The first hour of life is a special, once-in-a-lifetime experience, and should not be interrupted unless the baby or mom needs medical attention.  Talk to your physician during one of your prenatal visits about Skin-to-Skin and your wish to provide this opportunity to your baby. Talk with the birthing team when you pre-register, tour the facility, or are checking in for delivery about their process to implement skin-to-skin after delivery.

Stages

  1. The birth cry
  2. Relaxation: Starting when the birth cry has stopped.
  3. Awakening: The baby begins moving around 3 minutes after birth.  The baby may open his/her eyes; have some mouth movement and small movements of his/her head and shoulders.
  4. Activity: The baby increases the mouthing and sucking movements; the rooting reflex is noticeable. 
  5. Rest: The baby has periods of rest and activity throughout the first hours after birth.
  6. Crawling: The baby moves around to find mom's breast and nipple.
  7. Familiarization: The baby becomes familiar with the mom by licking the nipple and touching and massaging her breast.
  8. Suckling: The baby self-attaches to mom's nipple and suckles. 
  9. Sleep: The final stage is sleep.  Babies usually fall asleep about 1½ to 2 hours after birth.
  10. For more information, please visit http://magicalhour.com/

Benefits to Babies

  • Temperature regulation
  • Stable heart and respiratory rates
  • Improved oxygen saturation
  • Stable blood glucose
  • Reduced crying
  • Improved sleep
  • Decreased stress
  • Less weight loss / faster weight gain
  • Earlier hospital discharge for preterm babies
  • Enhanced brain development

Benefits to Breastfeeding

  • Baby is more likely to latch onto and latch well to the breast 
  • Baby is more likely to breastfeed exclusively and breastfeed longer  
  • Baby will indicate to his/her mother when ready to eat

Benefits to Mom

  • Decreased stress
  • Improved interaction with baby
  • Improved sensitivity, responsiveness and attachment to baby


Resources

A variety of resources, including food and recipes, are listed here to help you learn more about the benefits of breastfeeding. (All links open in a NEW browser window.)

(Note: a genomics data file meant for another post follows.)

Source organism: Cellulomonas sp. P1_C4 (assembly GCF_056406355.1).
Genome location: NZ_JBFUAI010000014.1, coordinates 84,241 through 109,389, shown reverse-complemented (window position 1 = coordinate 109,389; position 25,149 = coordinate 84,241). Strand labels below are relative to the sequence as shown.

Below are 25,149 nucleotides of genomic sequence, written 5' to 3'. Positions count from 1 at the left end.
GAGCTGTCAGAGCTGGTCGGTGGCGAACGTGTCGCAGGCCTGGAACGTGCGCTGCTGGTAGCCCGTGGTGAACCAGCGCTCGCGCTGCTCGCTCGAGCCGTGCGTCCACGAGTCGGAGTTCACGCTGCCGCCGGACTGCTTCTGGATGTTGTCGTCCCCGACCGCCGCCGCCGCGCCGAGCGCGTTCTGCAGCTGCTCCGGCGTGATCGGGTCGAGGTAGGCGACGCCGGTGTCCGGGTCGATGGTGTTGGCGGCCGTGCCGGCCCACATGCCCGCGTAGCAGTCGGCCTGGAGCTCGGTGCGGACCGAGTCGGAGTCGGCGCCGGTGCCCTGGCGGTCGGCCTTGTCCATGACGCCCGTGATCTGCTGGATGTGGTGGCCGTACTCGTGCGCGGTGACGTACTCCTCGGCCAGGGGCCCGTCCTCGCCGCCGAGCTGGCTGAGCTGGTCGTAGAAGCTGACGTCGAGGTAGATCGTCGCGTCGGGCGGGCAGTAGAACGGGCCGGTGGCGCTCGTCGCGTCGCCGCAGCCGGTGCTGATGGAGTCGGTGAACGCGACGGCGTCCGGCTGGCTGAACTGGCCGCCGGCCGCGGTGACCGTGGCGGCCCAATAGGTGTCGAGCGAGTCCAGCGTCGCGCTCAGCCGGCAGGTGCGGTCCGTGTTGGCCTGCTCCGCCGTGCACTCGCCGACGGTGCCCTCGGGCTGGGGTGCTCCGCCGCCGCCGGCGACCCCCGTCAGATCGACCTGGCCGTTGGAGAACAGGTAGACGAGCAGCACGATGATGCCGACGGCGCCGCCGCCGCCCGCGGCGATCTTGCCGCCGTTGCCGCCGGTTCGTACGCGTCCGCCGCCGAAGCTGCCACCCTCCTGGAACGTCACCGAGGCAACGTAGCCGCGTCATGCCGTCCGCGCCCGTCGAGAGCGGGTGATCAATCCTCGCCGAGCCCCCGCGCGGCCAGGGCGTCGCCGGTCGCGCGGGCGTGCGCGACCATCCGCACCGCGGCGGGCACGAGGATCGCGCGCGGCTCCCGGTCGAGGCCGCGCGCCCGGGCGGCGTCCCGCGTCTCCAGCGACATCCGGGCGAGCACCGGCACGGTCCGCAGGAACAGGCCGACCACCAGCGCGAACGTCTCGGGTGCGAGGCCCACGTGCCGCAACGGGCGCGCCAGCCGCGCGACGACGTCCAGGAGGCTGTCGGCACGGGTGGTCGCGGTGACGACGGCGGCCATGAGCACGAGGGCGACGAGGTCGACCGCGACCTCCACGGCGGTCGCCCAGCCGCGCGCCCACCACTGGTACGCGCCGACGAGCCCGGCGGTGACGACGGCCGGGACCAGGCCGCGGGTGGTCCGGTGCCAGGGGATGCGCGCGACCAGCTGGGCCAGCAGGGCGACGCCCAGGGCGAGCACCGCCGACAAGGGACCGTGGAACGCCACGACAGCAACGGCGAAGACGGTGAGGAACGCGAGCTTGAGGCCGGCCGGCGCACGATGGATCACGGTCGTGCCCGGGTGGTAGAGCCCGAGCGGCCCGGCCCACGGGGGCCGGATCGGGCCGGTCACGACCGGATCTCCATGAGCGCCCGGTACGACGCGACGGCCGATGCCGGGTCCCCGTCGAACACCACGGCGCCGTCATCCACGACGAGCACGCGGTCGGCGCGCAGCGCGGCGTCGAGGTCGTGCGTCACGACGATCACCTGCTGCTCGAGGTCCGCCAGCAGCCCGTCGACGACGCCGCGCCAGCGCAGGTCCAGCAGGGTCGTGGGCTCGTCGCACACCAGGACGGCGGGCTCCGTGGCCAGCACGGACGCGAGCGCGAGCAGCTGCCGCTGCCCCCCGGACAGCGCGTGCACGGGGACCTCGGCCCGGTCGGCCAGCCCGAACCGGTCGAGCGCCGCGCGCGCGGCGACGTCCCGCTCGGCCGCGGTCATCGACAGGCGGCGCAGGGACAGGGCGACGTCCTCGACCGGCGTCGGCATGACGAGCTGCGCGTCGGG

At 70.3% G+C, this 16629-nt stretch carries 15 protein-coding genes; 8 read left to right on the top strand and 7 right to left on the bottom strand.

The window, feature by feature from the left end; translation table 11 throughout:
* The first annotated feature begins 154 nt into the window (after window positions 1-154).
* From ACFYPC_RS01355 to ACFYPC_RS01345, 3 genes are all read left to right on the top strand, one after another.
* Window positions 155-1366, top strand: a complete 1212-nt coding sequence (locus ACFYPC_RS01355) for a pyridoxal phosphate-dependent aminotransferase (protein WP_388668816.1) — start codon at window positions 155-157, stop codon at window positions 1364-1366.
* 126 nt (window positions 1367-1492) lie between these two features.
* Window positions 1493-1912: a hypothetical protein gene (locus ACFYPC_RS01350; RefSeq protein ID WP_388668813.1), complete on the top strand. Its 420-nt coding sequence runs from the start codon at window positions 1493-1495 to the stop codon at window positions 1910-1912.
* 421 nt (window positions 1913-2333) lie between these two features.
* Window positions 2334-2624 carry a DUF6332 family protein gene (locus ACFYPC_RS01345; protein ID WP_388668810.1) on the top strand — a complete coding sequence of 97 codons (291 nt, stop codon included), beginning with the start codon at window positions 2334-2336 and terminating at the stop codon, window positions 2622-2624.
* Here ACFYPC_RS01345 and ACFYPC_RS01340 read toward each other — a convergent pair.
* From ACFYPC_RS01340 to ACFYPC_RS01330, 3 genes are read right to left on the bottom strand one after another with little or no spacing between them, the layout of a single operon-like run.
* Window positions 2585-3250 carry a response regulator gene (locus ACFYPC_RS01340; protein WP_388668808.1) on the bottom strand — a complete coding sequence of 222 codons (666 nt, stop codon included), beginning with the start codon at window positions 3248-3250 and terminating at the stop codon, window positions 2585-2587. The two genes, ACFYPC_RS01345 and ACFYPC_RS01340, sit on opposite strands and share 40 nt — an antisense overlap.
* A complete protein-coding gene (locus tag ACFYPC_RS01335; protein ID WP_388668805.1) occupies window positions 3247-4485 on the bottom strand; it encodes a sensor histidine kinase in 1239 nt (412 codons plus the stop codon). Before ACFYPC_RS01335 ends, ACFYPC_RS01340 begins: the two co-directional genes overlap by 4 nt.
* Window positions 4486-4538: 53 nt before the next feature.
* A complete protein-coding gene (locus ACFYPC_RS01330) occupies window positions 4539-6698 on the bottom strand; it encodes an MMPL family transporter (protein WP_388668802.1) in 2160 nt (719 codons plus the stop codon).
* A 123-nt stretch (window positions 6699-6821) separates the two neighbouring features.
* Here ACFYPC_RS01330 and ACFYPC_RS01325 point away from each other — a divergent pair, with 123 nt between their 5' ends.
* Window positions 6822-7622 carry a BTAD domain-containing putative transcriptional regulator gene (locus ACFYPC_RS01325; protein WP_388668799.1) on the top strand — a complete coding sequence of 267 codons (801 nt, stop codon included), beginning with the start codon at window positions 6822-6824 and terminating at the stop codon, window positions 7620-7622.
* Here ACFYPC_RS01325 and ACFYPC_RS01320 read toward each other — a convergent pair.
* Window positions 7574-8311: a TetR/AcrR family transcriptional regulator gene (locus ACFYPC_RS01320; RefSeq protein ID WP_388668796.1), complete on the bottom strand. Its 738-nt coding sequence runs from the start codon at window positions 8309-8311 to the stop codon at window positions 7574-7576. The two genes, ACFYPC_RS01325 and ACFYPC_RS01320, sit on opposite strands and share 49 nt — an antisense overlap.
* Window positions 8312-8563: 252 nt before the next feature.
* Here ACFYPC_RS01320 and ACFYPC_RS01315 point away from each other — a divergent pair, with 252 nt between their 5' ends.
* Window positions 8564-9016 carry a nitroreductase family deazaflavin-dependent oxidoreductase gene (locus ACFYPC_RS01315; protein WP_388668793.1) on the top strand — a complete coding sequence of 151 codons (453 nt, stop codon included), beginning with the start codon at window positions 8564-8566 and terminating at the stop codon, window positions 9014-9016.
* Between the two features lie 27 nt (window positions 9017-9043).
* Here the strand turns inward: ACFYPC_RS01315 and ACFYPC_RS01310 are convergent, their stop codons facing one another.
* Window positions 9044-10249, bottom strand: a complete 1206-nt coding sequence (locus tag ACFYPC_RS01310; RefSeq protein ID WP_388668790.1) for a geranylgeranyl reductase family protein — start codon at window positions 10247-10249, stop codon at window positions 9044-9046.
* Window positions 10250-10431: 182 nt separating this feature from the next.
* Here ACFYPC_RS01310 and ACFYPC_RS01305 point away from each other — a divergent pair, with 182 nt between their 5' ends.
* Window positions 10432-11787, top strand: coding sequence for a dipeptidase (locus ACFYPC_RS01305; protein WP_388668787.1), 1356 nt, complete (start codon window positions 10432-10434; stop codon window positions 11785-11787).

Breastfeeding Benefits

American Academy of Pediatrics

Breastfeeding, the healthy choice for moms & babies

Centers for Disease Control and Prevention CDC

It's Only Natural Program 

LaLeche League of Nebraska

March of Dimes

MilkWorks

Nebraska Breastfeeding Coalition

Office on Women's Health, U.S. Department of Health and Human Services 

Women, Infants, and Children WIC

Nebraska PRAM's Breastfeeding Tips

National Women's Law Center  - Breastfeeding Rights Tools: With the National Women's Law Center's toolkit, parents can get the facts about breastfeeding support and supplies, receive counseling concerning health care law, and learn about tools to help them get this coverage, including how to file an appeal if coverage is denied. In addition, possible responses to people who challenge a mother's right to breastfeed in public will be reviewed. To this end, moms can download and print colorful "business cards" outlining their own state's: Public Breastfeeding Laws, Breastfeeding Toolkit.

Breast Milk Sensitivity

Food, Recipes and Restaurants

Baby health/food sensitivity

Bob's Red Mill - Provided selections for allergy, soy-free, or vegan most vegan recipes are dairy free.  You can also add in your allergens/ sensitivities and locates suitable recipes under the special interest tab.

HyVee Websites - You can add in your allergens/ sensitivities and locates suitable recipes under the special interest tab.

Milk and Soy Free Diet for the Breastfeeding Mother

MSPI Mama

MSPI-Friendly Main Dishes - Pinterest

MSPI Food List and MSPI Restaurant List

Shopwell App – Scan or search for an item for allergens/sensitivities.

Foodallergy.org

Food Allergy Versus Food In​tolerance

To learn more about Breastfeeding:

Contact Us:

Please direct question and/or comments to Jackie Moline, BSN, RN at jackie.moline@nebraska.gov.